World Track and Field Championships

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Swimming, track and field federations look at flexibility for 2021 World Championships

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The international governing bodies for aquatics (swimming) and track and field are determining the flexibility of the dates of their summer 2021 World Championships now that the Tokyo Olympics will be moved to 2021.

Specific dates for the Tokyo Games have not been determined, but they will be rescheduled beyond 2020 for not later than summer 2021.

The 2021 World Aquatics Championships, which include swimming, diving, water polo and artistic (synchronized) swimming, are scheduled for July 16-Aug. 1 in Fukuoka, Japan.

The 2021 World Track and Field Championships are scheduled for Aug. 6-15 in Eugene, Ore.

FINA, the international governing body for aquatic sports, said it will work with the 2021 Worlds organizing committee, the Japan Swimming Federation and Japanese public authorities to determine date flexibility, if necessary and in agreement with the IOC.

Cornel Marculescu, FINA’s executive director, said there is no chance of the next worlds being bumped back to 2022.

“No, no, no, no, no, no,” he defiantly told The Associated Press by phone.

Marculescu said the IOC is considering two options for the Summer Games, which will have a direct impact on FINA’s next move.

“If they do it in summer, then we (will have to change) the dates (of the world championships),” he said. “If they do it at the beginning of the year, maybe we don’t need to touch the dates. The only thing we do, we wait to see what is the IOC decision.”

World Athletics has been in discussion with its 2021 Worlds organizing committee regarding the possibility of changing dates. The committee “reassured us that they will work with all of their partners and stakeholders to ensure that Oregon is able to host the World Athletics Championships on alternative dates, including dates in 2022,” according to a release.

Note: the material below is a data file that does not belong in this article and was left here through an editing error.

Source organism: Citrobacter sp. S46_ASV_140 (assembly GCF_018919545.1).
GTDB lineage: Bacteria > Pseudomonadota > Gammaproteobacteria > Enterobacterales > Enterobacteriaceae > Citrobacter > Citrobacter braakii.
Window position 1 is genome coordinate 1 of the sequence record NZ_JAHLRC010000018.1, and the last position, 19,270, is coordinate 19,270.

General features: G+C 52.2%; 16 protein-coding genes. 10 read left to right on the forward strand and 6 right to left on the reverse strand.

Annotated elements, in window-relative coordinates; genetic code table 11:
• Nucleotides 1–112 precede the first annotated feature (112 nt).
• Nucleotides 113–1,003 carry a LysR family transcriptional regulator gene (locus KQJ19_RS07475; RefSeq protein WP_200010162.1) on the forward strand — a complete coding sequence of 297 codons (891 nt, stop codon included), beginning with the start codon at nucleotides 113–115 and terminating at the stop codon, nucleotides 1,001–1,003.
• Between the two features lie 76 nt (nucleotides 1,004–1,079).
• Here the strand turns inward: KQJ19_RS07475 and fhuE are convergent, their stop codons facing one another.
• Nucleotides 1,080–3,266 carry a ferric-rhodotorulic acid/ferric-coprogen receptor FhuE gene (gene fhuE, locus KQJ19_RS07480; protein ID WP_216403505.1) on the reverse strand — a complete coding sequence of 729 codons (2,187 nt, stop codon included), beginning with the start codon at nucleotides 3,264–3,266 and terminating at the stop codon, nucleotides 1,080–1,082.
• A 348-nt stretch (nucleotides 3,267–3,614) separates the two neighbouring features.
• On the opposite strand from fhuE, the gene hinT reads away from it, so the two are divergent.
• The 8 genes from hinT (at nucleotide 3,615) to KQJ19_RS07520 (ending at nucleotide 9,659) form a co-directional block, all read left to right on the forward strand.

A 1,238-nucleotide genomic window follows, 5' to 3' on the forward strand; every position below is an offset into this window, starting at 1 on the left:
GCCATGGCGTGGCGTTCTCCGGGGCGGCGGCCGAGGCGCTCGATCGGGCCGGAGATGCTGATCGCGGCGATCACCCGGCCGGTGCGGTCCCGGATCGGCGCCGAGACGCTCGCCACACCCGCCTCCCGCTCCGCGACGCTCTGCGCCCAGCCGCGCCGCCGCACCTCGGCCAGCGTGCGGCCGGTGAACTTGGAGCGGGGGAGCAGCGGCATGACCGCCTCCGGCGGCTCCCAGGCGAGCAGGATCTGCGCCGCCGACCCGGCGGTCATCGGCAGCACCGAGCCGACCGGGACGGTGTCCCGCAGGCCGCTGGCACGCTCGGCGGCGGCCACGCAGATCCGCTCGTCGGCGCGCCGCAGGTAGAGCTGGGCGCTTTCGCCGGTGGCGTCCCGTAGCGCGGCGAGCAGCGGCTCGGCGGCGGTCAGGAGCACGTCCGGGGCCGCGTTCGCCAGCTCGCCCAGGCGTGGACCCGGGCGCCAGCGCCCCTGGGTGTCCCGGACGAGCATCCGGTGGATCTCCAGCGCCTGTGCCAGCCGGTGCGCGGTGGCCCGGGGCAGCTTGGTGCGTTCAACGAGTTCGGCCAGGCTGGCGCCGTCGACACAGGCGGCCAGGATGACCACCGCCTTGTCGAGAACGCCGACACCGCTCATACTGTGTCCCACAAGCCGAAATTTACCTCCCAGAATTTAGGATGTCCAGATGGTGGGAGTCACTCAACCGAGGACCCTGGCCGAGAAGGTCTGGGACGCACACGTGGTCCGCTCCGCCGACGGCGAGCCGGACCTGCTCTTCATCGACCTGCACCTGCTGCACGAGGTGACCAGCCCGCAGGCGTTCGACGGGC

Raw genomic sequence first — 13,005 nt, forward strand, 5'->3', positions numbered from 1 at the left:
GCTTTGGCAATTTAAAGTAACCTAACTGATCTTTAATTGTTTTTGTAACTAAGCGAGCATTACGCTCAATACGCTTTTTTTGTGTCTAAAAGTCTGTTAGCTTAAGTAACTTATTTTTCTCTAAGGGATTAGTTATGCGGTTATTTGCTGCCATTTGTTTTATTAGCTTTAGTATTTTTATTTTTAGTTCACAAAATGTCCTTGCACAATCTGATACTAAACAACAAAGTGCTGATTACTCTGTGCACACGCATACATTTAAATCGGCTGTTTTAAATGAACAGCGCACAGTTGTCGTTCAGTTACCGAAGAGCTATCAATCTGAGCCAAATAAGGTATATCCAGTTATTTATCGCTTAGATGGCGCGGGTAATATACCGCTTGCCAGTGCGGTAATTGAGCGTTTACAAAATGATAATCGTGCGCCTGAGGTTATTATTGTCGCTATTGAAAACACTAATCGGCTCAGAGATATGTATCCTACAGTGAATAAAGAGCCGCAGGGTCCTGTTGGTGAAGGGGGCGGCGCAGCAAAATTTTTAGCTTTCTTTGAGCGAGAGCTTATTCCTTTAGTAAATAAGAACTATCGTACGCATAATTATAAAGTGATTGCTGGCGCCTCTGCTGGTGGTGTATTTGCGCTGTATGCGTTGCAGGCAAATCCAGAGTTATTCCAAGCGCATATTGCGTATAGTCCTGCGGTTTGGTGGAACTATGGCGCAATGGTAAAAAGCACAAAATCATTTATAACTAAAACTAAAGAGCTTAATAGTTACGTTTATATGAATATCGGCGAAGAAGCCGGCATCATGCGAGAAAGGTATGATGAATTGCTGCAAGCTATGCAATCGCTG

The Associated Press contributed to this report.

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Tokyo Olympic marathon moved to Sapporo over heat concerns

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On the heels of world championship marathons that saw many runners drop out in the Qatar heat, even with the races being run at midnight, the International Olympic Committee said Wednesday that the 2020 Olympic marathon and race walks will be moved from host city Tokyo to Sapporo in search of cooler weather.

Only 40 of 68 starters finished the women’s marathon in Qatar, which had a starting temperature of 32.7 degrees Celsius (91 degrees Fahrenheit) with 73.3 percent humidity, putting the heat index at 111 degrees Fahrenheit. In the 2017 world championships in London, 78 of 92 runners completed the course. In the 2016 Olympics in Rio, only 24 of 157 runners failed to finish.

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(The men’s marathon in Qatar was run on a cooler evening, and 55 of 73 runners finished.)

The race walks in Tokyo are set for July 31, Aug. 7 and Aug. 8. The marathons will be run Aug. 2 and Aug. 9. This year, the high temperatures in Tokyo for those dates ranged from 93 degrees Fahrenheit to 96; the lowest temperature for the whole week was 78 degrees Aug. 5. In Sapporo, the average high for August is 79 degrees.

Sapporo has already hosted Olympic action — the 1972 Winter Olympics. 

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Nia Ali, mother of two, wins 100m hurdles; U.S. ties record for most track worlds golds